September 27, 2013 / 10:03 AM / in 4 years

PRESS DIGEST-Canada-Sept 27

Sept 27 (Reuters) - The following are the top stories from selected Canadian newspapers. Reuters has not verified these stories and does not vouch for their accuracy.


* The number of doctors in Canada and the amount they get paid by government health plans hit record highs in each of the past several years - and 2012 was no different. Canada had more than 75,000 doctors working last year, an increase of 4 percent over 2011, and governments paid them C$22 billion ($21.29 billion) for their services, about 9 percent more than the previous year, according to new data released on Thursday by the Canadian Institute for Health

* Canada’s foreign service has reached a deal on a new contract with the federal government, ending a lengthy dispute and rotating strikes that have slowed visa processing and other consular services abroad. A summary shows the government agreed to boost base pay for senior ranks of the foreign service, bringing it more in line with what the union had argued were comparable positions elsewhere in government. ()

* A long-time Conservative member of Parliament has quit the Tory caucus after being charged under the Canada Elections Act - a fresh ethics embarrassment for Canada’s Prime Minister Stephen Harper as he struggles to move beyond the Senate expenses scandal. Dean Del Mastro resigned from the Conservative government caucus on Thursday and was stripped of his duties as a parliamentary secretary. ()

Reports in the business section:

* Prem Watsa has a message for those skeptical of his ability to pull off a takeover of BlackBerry Ltd : Don’t underestimate him. The chief executive of Fairfax Financial Holdings Ltd says his company has plenty of potential partners - so many that he believes the equity part of the $4.7 billion offer will be oversubscribed. ()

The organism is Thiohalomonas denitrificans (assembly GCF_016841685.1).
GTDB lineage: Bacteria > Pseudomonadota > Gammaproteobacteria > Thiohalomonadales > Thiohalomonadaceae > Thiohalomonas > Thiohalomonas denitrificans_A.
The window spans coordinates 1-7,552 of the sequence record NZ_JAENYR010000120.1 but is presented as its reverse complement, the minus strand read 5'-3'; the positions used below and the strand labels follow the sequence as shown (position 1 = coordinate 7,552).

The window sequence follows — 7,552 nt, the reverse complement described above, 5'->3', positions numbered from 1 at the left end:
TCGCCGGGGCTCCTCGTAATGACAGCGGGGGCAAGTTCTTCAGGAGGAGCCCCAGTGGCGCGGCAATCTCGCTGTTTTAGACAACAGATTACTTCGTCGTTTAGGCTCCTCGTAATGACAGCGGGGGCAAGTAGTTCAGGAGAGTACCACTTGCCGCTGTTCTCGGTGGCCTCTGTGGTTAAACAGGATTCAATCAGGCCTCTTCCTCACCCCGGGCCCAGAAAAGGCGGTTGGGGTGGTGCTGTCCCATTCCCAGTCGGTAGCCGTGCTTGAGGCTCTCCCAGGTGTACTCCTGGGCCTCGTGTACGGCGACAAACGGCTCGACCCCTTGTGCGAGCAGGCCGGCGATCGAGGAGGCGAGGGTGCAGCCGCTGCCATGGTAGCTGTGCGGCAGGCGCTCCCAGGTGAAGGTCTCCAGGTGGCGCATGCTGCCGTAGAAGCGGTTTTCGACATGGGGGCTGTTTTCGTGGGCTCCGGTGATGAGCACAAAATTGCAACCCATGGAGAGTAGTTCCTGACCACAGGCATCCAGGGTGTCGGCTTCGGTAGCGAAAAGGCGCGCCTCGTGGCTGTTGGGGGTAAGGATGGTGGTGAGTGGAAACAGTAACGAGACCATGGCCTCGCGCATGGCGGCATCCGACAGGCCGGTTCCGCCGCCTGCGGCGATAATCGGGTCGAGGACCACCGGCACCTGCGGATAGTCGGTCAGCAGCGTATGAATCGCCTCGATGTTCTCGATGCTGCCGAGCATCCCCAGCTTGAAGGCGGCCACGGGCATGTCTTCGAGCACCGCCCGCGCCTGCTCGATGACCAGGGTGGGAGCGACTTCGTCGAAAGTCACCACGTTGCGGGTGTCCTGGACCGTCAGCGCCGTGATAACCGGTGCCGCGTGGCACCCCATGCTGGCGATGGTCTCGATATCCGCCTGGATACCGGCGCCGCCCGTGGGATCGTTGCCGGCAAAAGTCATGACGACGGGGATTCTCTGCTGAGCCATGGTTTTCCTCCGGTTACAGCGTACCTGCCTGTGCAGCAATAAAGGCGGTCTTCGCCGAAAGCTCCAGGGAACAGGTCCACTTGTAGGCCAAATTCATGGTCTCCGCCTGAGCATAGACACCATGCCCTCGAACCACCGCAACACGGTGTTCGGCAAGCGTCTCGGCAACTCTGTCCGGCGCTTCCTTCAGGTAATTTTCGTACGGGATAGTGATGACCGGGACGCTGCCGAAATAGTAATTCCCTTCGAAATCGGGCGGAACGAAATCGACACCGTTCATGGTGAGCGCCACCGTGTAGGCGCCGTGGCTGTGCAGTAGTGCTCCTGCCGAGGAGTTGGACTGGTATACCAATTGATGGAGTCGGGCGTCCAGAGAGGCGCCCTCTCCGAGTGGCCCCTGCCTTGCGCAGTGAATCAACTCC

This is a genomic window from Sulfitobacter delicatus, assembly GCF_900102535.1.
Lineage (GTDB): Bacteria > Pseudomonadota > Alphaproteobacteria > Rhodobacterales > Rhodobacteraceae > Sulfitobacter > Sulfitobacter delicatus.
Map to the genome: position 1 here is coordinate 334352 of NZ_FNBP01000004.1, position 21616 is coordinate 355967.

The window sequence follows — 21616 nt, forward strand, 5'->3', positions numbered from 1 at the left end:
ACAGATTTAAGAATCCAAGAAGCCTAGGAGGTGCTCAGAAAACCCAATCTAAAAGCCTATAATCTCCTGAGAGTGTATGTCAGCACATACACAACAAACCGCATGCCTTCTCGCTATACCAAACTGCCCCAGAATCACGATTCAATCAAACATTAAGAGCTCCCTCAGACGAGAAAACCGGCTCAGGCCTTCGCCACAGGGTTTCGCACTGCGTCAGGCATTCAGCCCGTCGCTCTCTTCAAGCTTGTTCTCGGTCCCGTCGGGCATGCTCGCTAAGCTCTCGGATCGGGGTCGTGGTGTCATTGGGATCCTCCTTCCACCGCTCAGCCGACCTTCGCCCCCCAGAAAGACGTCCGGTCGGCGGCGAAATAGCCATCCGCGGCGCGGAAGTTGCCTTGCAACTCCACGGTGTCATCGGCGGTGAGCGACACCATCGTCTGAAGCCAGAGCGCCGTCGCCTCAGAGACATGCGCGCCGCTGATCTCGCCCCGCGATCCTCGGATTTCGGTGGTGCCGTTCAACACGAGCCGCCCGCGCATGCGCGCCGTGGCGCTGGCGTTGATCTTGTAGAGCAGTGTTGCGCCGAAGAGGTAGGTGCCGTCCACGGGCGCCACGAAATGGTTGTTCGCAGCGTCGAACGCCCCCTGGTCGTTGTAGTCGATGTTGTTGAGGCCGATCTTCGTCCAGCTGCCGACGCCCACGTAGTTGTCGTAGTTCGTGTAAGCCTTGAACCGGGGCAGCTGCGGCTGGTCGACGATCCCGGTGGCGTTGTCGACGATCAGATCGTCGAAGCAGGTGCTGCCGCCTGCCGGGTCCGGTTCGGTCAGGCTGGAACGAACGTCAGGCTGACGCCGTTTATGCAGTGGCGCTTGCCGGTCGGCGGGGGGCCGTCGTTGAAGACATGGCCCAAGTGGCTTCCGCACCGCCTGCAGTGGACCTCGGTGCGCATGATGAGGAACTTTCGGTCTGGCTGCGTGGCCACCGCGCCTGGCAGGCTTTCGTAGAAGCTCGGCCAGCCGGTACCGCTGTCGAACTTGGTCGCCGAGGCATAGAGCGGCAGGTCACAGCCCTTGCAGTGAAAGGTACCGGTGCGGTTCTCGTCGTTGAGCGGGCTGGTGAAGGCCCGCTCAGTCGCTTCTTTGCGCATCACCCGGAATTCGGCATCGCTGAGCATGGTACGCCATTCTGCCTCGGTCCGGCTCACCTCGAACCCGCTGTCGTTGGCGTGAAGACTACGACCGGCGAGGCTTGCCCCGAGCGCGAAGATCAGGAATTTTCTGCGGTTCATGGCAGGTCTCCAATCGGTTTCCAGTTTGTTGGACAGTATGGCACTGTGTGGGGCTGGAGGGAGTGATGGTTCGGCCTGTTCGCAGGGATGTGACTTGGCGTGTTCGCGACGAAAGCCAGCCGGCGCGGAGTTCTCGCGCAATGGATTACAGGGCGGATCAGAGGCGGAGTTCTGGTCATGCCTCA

* Newfoundland’s government is touting a major offshore discovery as the start of a new chapter in the province’s oil industry, and a reason for international energy companies to consider investments there. Statoil ASA of Norway said on Thursday that its discovery in the Flemish Pass Basin, called Bay du Nord, could hold 300 million to 600 million barrels of light oil. ()

* New entrant wireless carriers that launched cellphone services after buying licenses in Canada’s last spectrum auction failed to pick up significant market share last year. The Canadian Radio-television and Telecommunications Commission released a report on Thursday showing the newcomers adding few new subscribers despite generally undercutting the Big Three carriers on price. ()


* The Stephen Harper government is set to propose a number of new measures to close the U.S.-Canada consumer price gap, including the possibility of extending the tariff relief offered on sports equipment in the last budget to consumer electronics and other products. Internal documents reveal the government’s concern at prices it says are, on average, 15 percent higher than those paid by U.S. consumers before taxes. ()


* When Rwandan President Paul Kagame and other officials from the East African country meet with Toronto’s business community on Friday, their message will be simple: Rwanda is open for business. It may be the biggest push for foreign investment that Rwandan leaders have ever made on Canadian soil. But thanks to the recent experience of a small Canadian oil and gas company, it could be a tough sell. ()

* Oilfield service companies are hoping a boost from liquefied natural gas projects will lift the industry in 2014 after oil and gas producers spent much of the past two years hunkering down in an environment of low commodity prices. “We haven’t had a price increase in our service for a long time,” said Garnet Amundson, president and chief executive officer at Essential Energy Services Ltd, which has drilling operations across Western Canada. “There are 1,100 service rigs, and only about half of them are working on a regular basis, that means there is a lot of idle equipment sitting there.” ()

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